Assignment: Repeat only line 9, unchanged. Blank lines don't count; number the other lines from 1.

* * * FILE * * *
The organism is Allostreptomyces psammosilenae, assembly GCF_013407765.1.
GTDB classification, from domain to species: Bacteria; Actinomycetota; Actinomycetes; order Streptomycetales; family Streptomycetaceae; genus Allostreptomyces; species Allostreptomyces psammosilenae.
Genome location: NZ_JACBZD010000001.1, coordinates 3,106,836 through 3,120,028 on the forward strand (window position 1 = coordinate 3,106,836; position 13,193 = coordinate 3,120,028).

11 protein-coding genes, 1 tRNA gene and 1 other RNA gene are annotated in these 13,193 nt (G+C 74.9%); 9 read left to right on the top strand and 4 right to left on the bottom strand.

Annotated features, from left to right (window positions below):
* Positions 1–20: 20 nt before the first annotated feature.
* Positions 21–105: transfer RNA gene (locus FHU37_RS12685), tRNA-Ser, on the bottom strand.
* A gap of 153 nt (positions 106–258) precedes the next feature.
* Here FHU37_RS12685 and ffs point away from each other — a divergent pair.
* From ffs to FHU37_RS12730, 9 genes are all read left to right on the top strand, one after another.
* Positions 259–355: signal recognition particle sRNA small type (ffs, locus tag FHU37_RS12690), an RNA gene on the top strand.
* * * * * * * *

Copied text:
* Here FHU37_RS12685 and ffs point away from each other — a divergent pair.